SCOTTISH children are no longer the best at reading across the UK and Ireland – after being knocked off the top spot in a “stinging blow” to education leaders.

The largest literacy study ever conducted in the UK, written by Professor Keith Topping from the University of Dundee, has revealed that Scottish pupils are now joint second in terms of their level of reading comprehension – on a par with England and behind Northern Ireland.

 The What Kids Are Reading Report analysed the reading habits of 46,239 Scottish pupils, as well as a further 1.1 million young people across the UK and Ireland.

The study analysed the difficult of the books children were reading and the level of pupils’ comprehension. The research found that reading for pleasure is key to children’s attainment.

Despite the drop in reading comprehension, Scotland has climbed from the bottom of the table on reading more difficult books and is now in second place.

Professor Topping said: “Reading for pleasure is a vital component to literacy success but it is also important to encourage pupils to read more often and to pick books of appropriate reading difficulty for their age.

“The great news is that pupils’ favourite books tend to be of appropriate reading difficulty.

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"It is important that teachers and librarians instil a love of reading in schools by encouraging lively classroom discussions with children about their favourite authors and titles. They should also be on hand to advise on books with appropriate challenge bespoke to the child’s interests. Parents can also play a role by encouraging children to read at home on a daily basis.” 

Across the UK and Ireland, primary and secondary pupils are reading slightly more than last year – a one per cent increase. 

A Scottish Government spokesperson said: “Literacy is at the heart of Curriculum for Excellence and we are committed to ensuring that every child achieves the highest standards.

“PISA 2018 shows that the reading performance of Scotland’s 15 year olds is above the OECD average. Our own attainment data shows that 88 per cent of S3 pupils achieved CfE third level in literacy or better in 2018-19, with 48 per cent attaining at CfE fourth Level.

“We understand the central role of school libraries in helping to drive improvement, particularly in literacy, which is why we are investing £1 million over three years through our school library improvement fund. We are also encouraging reading for pleasure among children and young people through the First Minister’s reading challenge.”

Scottish Tory shadow education secretary, Jamie Greene, said the study was further proof that “standards are falling”.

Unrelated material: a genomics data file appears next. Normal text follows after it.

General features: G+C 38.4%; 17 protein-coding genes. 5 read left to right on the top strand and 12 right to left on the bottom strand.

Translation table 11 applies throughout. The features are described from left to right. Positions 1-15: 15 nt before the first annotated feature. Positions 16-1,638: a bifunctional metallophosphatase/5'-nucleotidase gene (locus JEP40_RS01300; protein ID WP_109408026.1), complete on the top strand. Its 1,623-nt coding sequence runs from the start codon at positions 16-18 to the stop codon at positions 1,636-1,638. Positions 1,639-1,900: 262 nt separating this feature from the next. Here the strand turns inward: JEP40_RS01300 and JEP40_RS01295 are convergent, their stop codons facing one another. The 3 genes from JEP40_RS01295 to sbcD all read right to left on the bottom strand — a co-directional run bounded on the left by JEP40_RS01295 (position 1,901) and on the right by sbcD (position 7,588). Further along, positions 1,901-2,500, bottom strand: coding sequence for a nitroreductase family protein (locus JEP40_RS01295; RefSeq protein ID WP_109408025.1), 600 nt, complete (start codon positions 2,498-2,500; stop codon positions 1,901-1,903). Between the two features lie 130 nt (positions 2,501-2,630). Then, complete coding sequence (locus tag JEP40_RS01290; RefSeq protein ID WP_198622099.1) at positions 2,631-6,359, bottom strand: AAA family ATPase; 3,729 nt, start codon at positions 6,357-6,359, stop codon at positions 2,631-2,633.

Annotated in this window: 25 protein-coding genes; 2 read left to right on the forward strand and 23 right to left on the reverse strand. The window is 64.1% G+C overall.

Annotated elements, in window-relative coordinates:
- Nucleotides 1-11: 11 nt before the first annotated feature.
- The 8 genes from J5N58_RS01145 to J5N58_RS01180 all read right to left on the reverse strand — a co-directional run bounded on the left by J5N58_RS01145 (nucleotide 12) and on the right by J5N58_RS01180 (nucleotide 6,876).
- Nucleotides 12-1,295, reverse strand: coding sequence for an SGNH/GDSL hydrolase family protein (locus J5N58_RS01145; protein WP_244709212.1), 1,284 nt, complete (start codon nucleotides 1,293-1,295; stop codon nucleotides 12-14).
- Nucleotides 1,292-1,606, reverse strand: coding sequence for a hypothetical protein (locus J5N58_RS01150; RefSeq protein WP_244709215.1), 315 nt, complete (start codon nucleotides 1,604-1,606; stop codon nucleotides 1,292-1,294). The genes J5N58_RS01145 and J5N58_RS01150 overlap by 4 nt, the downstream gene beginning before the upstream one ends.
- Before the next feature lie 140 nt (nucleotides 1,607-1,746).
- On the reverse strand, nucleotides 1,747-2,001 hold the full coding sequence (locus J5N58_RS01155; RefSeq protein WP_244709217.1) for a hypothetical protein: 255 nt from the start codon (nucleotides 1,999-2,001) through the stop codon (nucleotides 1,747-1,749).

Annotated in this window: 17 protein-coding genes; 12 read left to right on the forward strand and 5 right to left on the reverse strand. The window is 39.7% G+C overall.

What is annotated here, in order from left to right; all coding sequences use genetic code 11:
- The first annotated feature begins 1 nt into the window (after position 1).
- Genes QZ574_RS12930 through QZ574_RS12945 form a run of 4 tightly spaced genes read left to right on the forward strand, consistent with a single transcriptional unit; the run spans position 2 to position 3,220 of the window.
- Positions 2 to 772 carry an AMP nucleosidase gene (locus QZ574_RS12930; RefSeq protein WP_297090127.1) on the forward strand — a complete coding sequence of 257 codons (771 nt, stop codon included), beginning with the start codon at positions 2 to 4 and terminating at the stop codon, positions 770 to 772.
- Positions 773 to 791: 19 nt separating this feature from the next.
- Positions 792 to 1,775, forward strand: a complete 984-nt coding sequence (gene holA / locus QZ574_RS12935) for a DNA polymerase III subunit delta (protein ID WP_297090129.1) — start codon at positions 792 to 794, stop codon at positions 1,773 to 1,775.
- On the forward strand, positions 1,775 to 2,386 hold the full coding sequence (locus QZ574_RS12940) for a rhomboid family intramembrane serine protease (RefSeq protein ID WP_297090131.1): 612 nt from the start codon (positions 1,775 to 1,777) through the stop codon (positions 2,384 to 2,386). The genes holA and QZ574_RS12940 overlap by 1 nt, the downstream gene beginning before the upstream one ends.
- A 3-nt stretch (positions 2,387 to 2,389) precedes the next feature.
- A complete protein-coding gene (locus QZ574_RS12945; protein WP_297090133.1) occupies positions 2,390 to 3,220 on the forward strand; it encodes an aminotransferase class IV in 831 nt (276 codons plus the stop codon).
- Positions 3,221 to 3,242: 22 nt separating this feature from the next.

He added: “Despite the very best efforts of teachers, parents across Scotland know that Scottish education is no longer the gold standard it was.

“Losing our top spot for reading among the home nations is a stinging blow to the SNP.

“It’s quite clear that 13 years of the SNP’s education policies have failed a generation of children.”

The revelation comes as Education Secretary John Swinney warned that closing the gap in achievement between Scotland’s poorest and richest pupils is “stubborn and challenging” – and admitted that support has “not been good enough”.

Mr Swinney was speaking after announcing the parameters of a widespread review into Scottish education, which will include curriculum design, support for teachers and looking at how pupils move into the senior phase of their learning.

In his speech to teachers and education leaders, Mr Swinney pleaded that the review does not become a “distraction or to create uncertainty in the education system” and stressed that the study “will not be a review of the whole of Scottish education”.

 The Education Secretary told teachers that “we now need a period of consolidation and stability to ensure improvements have time to become embedded”.

He added: “We cannot expect there to be a continual increase in pass rates in a qualification system with credibility and rigour.

He said that the Scottish Government was grappling with an ”uncomfortable truth” that approaches  in supporting “our most vulnerable children and young people have to date not been good enough”.

The attainment gap between the most deprived areas and the least deprived areas of Scotland has widened by 0.6 per cent from 2017/18 to 2018/19 for those pupils gaining at least one pass at Level 4, according to new data.  Analysis by the Scottish Government said this was due to a decrease in the proportion of leavers from the most deprived areas attaining one pass or more.

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In the SNP’s manifesto before the last Holyrood election, the party pledged to “close the attainment gap between young people from the most and those from the least affluent backgrounds”.

Mr Swinney added: “We know that the poverty-related attainment gap is a stubborn and challenging issue that has to be confronted. We have indicated that would take more than one parliamentary term for us to try and succeed on that objective."

“We started that work in 2015and I think we are making important progress but there will be further work that has to be done to take that forward over the next parliamentary term."

“It’s a combination of recognising that significant progress has been made but also about keeping a very clear sense of direction about what needs to be done in the next phase of our work.”